Transcribed from History of Wyandotte County Kansas and its people ed. and comp. by Perl W. Morgan. Chicago, The Lewis publishing company, 1911. 2 v. front., illus., plates, ports., fold. map. 28 cm. [Vol. 2 contains biographical data. Paged continuously.] p. 561-562 transcribed by Travis, student from USD 508, Baxter Springs Middle School, Baxter Springs, Kansas, on September 12, 2000.


James W. Moore

JAMES W. MOORE. - A representative farmer and stock raiser of Wyandotte county is James W. Moore, who owns a farm of one hundred and forty acres within its pleasant boundaries. He is a public spirited citizen and enjoys the regard and confidence of his fellow men, as has been indicated in many years, among them his elevation to public office, he being a former township treasurer and county commissioner of district No. 3.

Mr. Moore is a native of the state of Illinois, his birth having occured in Green county, that state, 0ctober 31, 1853. He is a son of James C. and Florence E. (Reed) Moore, both of whom were born in Kentucky. In 1847, a few years previous to the birth of him whose name inaugurates this review, they removed from the Blue Grass state to Green county, Illinois, where they purchased a farm and lived upon it until 1855, when they sold it and removed to Henry county, Missouri. James W. was at that time a baby. He was the fifth in order of birth in a family of six children, the other members of the family being: Joseph C., deceased; Anna, Margaret and Nathaniel, deceased; and George, of Kansas City, Kansas.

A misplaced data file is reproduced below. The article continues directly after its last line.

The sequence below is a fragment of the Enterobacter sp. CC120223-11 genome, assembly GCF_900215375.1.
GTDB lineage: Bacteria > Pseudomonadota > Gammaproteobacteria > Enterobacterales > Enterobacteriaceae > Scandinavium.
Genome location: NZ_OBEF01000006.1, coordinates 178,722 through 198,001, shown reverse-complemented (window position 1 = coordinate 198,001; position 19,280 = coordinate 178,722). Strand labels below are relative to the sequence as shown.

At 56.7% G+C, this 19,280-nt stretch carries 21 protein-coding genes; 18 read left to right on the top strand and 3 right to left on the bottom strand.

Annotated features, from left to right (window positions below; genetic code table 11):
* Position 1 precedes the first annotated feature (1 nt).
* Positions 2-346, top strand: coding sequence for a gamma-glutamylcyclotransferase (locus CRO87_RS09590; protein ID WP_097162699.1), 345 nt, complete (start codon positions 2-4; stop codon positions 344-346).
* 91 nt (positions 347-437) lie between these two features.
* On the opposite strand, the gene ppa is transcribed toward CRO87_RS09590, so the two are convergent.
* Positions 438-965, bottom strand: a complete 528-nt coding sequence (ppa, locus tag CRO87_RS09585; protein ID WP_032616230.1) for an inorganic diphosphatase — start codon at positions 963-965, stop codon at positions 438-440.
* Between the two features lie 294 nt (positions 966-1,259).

In Henry county, Missouri, the elder Mr. Moore bought a farm and he and his family resided upon it until 1862, when he returned to Green county, Illinois, his former home and there remained until 1866. In the year mentioned he went to Johnson county, Missouri, and bought a farm and continued to reside upon it and engage in its cultivation for more than a decade - until 1874 - a longer period than it had been his wont to remain in one place. In 1874, he sold his property and went to Wyandotte county, Kansas, where he bought two Indian farms, which were partly cleared, and here he remained for the rest of his life, his demise occurring in 1904 and that of his cherished and devoted wife in 1903.

Mr. Moore became acquainted with a number of states of the Union in the course of the peregrinations of his parents, and he secured his education in the district schools of various localities. He remained beneath the parental roof until by marriage he established one of his own and under the tutelage of his father became well grounded in the many departments of agriculture. On the 17th of September, 1876, he was united in marriage to Mrs. Ida Kiso, of Licking county, Ohio, daughter of Wilson and Hannah (Spellman) Pryor, the father born in Muskingum county, and the mother in Licking county, Ohio. After his marriage the young people removed to a farm of one hundred and forty acres, lying in sections 9, 10, 15 and 16, town 11, range 24. The farm was cleared at the time the subject removed to it, although only partially, it remaining for Mr. Moore to remove many stumps and build all the buildings which add to its value and convenience. After many years of personal activity, he has recently abandoned the more strenuous undertakings and his placed the conduct of the farm in the hands of his son. In his political affiliations he is a stanch and stalwart representative of the Republican party, having subscribed to its articles of faith since his earliest voting days. His public service has been of excellent character and has been as township trustee, treasurer and county commissioner. In his fraternal relations he belongs to the Modern Woodmem of America and the Central Protective Association. He and his family stand as popular and highly regarded members of society.



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